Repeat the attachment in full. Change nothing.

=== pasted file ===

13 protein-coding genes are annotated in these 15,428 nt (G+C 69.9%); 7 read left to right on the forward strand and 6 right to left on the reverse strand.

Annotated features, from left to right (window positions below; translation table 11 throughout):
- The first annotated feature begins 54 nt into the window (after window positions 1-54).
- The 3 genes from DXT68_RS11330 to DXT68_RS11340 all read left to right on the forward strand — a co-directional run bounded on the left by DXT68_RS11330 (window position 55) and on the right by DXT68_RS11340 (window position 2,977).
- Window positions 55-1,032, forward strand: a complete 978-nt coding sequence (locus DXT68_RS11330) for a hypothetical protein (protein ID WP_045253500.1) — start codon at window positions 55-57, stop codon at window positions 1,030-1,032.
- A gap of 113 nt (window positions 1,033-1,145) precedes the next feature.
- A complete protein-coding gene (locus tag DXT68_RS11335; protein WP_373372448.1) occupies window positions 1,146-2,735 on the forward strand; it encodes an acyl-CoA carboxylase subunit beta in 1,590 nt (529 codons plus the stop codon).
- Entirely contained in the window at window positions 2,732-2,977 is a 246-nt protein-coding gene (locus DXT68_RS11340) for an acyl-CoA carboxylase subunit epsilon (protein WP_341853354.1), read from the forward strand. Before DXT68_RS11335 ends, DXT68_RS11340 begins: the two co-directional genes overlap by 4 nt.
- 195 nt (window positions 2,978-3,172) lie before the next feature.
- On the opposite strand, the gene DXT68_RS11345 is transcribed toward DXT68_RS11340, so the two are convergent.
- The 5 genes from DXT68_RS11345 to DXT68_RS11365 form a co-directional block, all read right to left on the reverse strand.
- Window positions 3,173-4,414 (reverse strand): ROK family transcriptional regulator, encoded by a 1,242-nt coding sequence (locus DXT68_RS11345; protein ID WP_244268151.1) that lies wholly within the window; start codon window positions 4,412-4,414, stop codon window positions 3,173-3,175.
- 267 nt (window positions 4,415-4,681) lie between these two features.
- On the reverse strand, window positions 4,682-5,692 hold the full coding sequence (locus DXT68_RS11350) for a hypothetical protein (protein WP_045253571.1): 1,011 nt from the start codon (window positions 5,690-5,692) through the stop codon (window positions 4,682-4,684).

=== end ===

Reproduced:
13 protein-coding genes are annotated in these 15,428 nt (G+C 69.9%); 7 read left to right on the forward strand and 6 right to left on the reverse strand.

Annotated features, from left to right (window positions below; translation table 11 throughout):
- The first annotated feature begins 54 nt into the window (after window positions 1-54).
- The 3 genes from DXT68_RS11330 to DXT68_RS11340 all read left to right on the forward strand — a co-directional run bounded on the left by DXT68_RS11330 (window position 55) and on the right by DXT68_RS11340 (window position 2,977).
- Window positions 55-1,032, forward strand: a complete 978-nt coding sequence (locus DXT68_RS11330) for a hypothetical protein (protein ID WP_045253500.1) — start codon at window positions 55-57, stop codon at window positions 1,030-1,032.
- A gap of 113 nt (window positions 1,033-1,145) precedes the next feature.
- A complete protein-coding gene (locus tag DXT68_RS11335; protein WP_373372448.1) occupies window positions 1,146-2,735 on the forward strand; it encodes an acyl-CoA carboxylase subunit beta in 1,590 nt (529 codons plus the stop codon).
- Entirely contained in the window at window positions 2,732-2,977 is a 246-nt protein-coding gene (locus DXT68_RS11340) for an acyl-CoA carboxylase subunit epsilon (protein WP_341853354.1), read from the forward strand. Before DXT68_RS11335 ends, DXT68_RS11340 begins: the two co-directional genes overlap by 4 nt.
- 195 nt (window positions 2,978-3,172) lie before the next feature.
- On the opposite strand, the gene DXT68_RS11345 is transcribed toward DXT68_RS11340, so the two are convergent.
- The 5 genes from DXT68_RS11345 to DXT68_RS11365 form a co-directional block, all read right to left on the reverse strand.
- Window positions 3,173-4,414 (reverse strand): ROK family transcriptional regulator, encoded by a 1,242-nt coding sequence (locus DXT68_RS11345; protein ID WP_244268151.1) that lies wholly within the window; start codon window positions 4,412-4,414, stop codon window positions 3,173-3,175.
- 267 nt (window positions 4,415-4,681) lie between these two features.
- On the reverse strand, window positions 4,682-5,692 hold the full coding sequence (locus DXT68_RS11350) for a hypothetical protein (protein WP_045253571.1): 1,011 nt from the start codon (window positions 5,690-5,692) through the stop codon (window positions 4,682-4,684).